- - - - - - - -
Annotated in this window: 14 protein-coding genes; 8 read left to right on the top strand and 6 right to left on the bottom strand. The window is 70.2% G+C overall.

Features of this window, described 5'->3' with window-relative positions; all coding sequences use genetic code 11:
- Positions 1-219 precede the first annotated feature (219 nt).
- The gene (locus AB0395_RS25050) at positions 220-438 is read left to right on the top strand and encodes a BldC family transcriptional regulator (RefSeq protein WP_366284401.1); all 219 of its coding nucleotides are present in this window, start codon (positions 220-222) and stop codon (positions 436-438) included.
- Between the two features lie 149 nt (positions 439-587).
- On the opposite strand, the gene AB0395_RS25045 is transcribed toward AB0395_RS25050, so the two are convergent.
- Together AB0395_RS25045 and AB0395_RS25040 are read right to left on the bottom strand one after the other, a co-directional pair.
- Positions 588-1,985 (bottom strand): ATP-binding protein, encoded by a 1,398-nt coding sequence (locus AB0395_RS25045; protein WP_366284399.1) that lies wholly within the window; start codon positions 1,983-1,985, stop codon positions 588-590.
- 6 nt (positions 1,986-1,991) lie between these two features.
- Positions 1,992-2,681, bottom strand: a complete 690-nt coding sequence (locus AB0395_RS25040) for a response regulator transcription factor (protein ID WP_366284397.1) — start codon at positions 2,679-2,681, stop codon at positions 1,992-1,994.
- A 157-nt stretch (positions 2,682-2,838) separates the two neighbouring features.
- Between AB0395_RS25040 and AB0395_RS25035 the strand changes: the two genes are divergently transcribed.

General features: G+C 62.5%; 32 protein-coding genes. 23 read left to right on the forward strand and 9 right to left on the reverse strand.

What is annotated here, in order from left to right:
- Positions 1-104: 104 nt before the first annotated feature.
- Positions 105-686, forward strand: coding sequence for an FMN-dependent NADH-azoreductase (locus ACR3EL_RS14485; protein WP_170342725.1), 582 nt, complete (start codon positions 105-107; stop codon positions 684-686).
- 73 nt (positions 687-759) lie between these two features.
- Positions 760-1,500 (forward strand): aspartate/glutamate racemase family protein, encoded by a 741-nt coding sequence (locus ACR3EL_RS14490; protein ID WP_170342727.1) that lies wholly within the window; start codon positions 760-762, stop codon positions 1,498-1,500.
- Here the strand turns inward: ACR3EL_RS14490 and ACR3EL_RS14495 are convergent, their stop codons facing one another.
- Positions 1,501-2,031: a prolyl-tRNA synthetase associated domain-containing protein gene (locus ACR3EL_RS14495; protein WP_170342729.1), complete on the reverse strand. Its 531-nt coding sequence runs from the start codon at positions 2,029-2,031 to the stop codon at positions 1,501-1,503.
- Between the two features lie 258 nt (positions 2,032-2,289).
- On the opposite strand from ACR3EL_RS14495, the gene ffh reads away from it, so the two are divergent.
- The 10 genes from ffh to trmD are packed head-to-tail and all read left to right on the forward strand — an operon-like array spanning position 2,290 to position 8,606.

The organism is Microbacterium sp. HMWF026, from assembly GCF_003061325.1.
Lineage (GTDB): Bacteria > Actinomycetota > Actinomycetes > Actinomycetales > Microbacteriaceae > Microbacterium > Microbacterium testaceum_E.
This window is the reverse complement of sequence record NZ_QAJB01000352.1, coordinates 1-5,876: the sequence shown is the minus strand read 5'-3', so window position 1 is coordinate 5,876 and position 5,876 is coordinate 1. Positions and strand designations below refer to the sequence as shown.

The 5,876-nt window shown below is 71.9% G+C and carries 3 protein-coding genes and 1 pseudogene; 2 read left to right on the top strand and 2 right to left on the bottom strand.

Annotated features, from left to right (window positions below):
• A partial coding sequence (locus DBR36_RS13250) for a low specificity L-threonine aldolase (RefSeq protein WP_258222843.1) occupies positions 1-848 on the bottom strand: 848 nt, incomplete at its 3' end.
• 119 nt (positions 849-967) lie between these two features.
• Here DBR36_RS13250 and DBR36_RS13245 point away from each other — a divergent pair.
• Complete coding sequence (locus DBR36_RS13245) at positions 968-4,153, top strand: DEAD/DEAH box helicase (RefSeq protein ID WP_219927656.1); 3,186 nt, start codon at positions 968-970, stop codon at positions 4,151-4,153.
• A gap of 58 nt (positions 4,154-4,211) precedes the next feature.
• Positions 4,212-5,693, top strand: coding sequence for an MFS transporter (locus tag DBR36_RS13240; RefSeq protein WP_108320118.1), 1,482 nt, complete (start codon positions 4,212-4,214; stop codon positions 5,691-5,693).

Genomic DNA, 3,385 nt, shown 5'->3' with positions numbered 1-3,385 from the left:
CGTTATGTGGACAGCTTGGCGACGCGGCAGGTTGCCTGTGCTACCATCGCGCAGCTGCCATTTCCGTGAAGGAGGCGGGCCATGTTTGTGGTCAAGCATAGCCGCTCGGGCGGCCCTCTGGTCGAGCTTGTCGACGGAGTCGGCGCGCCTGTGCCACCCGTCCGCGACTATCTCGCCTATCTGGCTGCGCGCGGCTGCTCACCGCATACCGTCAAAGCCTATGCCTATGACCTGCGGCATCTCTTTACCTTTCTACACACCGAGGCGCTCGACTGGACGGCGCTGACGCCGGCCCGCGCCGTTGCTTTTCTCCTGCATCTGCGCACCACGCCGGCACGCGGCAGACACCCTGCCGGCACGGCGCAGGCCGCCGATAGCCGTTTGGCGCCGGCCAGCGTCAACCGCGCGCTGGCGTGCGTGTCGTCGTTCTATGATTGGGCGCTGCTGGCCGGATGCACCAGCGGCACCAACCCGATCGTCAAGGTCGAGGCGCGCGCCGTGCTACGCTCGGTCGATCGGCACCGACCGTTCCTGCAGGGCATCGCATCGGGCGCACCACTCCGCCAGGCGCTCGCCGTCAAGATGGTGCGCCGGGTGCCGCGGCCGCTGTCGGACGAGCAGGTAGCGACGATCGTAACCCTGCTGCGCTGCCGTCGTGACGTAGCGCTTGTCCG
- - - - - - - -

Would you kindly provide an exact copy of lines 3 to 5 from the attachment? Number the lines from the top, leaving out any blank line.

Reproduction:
- Positions 1-219 precede the first annotated feature (219 nt).
- The gene (locus AB0395_RS25050) at positions 220-438 is read left to right on the top strand and encodes a BldC family transcriptional regulator (RefSeq protein WP_366284401.1); all 219 of its coding nucleotides are present in this window, start codon (positions 220-222) and stop codon (positions 436-438) included.
- Between the two features lie 149 nt (positions 439-587).